Monday, July 16, 2012

Thai Basil Chicken

If you like Asian meals that are a little spicy, this is a great dish to make. It is as easy to make as the Kung Pao Chicken. I didn't even find the recipes in the same cookbook. This recipe came from my boyfriend's mother in one of her recipe boxes. 

Here is the recipe all marked up by its original owner from The Herb Gourmet.
This recipe like the Kung Pao chicken you have to start the rice before you start cooking the meal, to have everything done at the same time. If you want to eat healthy the best rice to serve with this meal is brown rice. 

This meal is worth putting on any plate, with just a bit of pre-preparation.

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Monday, July 9, 2012

Toad in the Hole

Toad in the Hole - a dish my mother started serving when I was in junior high school made with Yorkshire pudding and pork sausages. I made it for breakfast recently, but it was normally served onion sauce and vegetables, at least according to wikipedia.
Here is the cookbook -Recipes From Many Lands published by the Saturday Evening Post. The copyright date is 1979.
Here is the recipe. It takes about 1 hour and 15 minutes to make. All that is really required is that you make the pudding and put in the refrigerator for an hour, While the pudding is in the refrigerator brown the sausages. Preheat the oven, and although this is not recommended in the recipe, it was recommended on wikipedia that you place the pan in the oven for 15 minutes to warm . When the pudding is finished, pull the pan out of the oven, place the sausages in pan, pour the Yorkshire pudding over and place in the oven for a half an hour. If you don't have a 6 x 10 x 2 inch pan, you can go a little smaller and just cook the toad in the hole a little longer.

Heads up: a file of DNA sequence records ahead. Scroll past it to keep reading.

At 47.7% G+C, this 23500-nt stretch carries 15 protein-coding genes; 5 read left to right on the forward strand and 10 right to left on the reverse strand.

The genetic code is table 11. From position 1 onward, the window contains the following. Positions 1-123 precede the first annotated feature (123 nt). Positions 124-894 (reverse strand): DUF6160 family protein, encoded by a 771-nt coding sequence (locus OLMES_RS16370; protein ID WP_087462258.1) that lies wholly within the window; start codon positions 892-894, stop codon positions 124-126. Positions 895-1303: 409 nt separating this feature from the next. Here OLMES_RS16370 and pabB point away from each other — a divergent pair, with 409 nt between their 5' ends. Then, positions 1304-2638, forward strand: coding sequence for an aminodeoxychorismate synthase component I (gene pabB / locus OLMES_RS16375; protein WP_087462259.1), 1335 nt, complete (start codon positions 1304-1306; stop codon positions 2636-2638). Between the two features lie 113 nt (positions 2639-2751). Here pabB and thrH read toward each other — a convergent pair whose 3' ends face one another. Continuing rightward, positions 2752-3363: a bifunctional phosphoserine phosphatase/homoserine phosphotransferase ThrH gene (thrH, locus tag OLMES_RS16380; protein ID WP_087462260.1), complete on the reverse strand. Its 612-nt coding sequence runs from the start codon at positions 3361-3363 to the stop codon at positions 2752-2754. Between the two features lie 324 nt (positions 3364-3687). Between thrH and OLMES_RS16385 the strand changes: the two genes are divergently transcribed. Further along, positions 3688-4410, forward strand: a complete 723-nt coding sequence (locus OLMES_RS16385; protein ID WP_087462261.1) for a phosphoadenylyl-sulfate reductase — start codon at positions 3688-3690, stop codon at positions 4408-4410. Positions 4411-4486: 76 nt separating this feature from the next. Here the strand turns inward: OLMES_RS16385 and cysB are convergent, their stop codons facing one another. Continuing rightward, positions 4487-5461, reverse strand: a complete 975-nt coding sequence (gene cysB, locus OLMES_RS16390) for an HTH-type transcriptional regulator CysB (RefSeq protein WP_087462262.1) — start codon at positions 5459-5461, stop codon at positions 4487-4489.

Here is a single serving.

If you have the heart of an Englishman, I would make this meal. The prep for the meal is easy.

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Tuesday, July 3, 2012

Flounder Jeon

This is the light meal I prepared the other night - Flounder Jeon, and it was scrumptious. It is a variation of Aeri's Kitchen Haddock Jeon. It became a variation when I went to the supermarket the haddock was all sold out. I wanted to make the recipe so much I decided to purchase flounder. This recipe is a slight variation from Aeri's recipe which is Korean. I made a few slight changes.

16 oz. Flounder
⅓ Cup Flour
2 Eggs
Some Salt
Some Oil for Frying

Slice the flounder in half, and then cut the half's into thirds.

Sprinkle some salt on each side of the sliced flounder evenly. About 1 pinch of salt for each side will be enough. Set it aside for about 5 minutes.

Mix 2 eggs and 2 pinches of salt together.

Cover the salted haddock with flour.

Cover the floured haddock with the egg mixture. You can also add some finely chopped green onions into the egg mixture if you would like.

Add some oil (about 1 Tbsp) to the pan and place the battered haddock pieces in the pan.

Fry them until the fish is completely cooked and becomes golden brown.

 Here are those beautiful, light and tasty flounder pieces fresh from the pan. These fish are so flavorful you don't need any sauce to accompany these fish.

Thank you Aerie!

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